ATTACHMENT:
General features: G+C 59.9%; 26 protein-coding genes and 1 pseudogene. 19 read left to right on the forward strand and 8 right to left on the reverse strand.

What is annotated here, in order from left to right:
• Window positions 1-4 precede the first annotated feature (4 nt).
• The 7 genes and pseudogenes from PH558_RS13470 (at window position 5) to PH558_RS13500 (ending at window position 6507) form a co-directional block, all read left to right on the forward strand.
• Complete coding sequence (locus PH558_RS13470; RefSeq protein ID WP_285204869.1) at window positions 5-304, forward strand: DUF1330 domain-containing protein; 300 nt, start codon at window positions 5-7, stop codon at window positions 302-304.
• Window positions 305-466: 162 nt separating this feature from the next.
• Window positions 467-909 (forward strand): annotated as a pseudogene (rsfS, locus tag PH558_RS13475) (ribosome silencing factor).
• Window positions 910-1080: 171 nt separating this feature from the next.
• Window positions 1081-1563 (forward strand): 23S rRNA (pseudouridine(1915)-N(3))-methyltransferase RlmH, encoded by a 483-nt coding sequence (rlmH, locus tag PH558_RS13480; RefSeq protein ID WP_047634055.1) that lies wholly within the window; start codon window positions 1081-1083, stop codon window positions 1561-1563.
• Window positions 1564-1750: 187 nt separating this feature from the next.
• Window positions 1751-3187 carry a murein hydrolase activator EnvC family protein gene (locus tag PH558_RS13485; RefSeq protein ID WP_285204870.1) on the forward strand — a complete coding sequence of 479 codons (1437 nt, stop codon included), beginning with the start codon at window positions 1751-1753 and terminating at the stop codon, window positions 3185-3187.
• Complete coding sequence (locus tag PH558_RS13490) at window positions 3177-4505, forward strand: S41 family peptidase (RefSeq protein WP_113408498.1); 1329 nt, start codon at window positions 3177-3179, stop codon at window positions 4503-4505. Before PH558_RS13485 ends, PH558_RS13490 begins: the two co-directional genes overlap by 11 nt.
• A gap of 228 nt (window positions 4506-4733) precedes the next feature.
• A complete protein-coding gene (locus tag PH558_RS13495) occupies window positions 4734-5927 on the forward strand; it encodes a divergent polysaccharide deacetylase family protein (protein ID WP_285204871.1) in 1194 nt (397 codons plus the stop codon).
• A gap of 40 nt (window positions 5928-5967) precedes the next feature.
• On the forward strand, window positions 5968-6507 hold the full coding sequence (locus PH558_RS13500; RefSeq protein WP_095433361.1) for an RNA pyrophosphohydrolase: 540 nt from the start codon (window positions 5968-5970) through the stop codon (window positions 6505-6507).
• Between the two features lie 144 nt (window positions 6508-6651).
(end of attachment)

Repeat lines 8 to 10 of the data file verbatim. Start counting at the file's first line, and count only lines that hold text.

• Window positions 910-1080: 171 nt separating this feature from the next.
• Window positions 1081-1563 (forward strand): 23S rRNA (pseudouridine(1915)-N(3))-methyltransferase RlmH, encoded by a 483-nt coding sequence (rlmH, locus tag PH558_RS13480; RefSeq protein ID WP_047634055.1) that lies wholly within the window; start codon window positions 1081-1083, stop codon window positions 1561-1563.
• Window positions 1564-1750: 187 nt separating this feature from the next.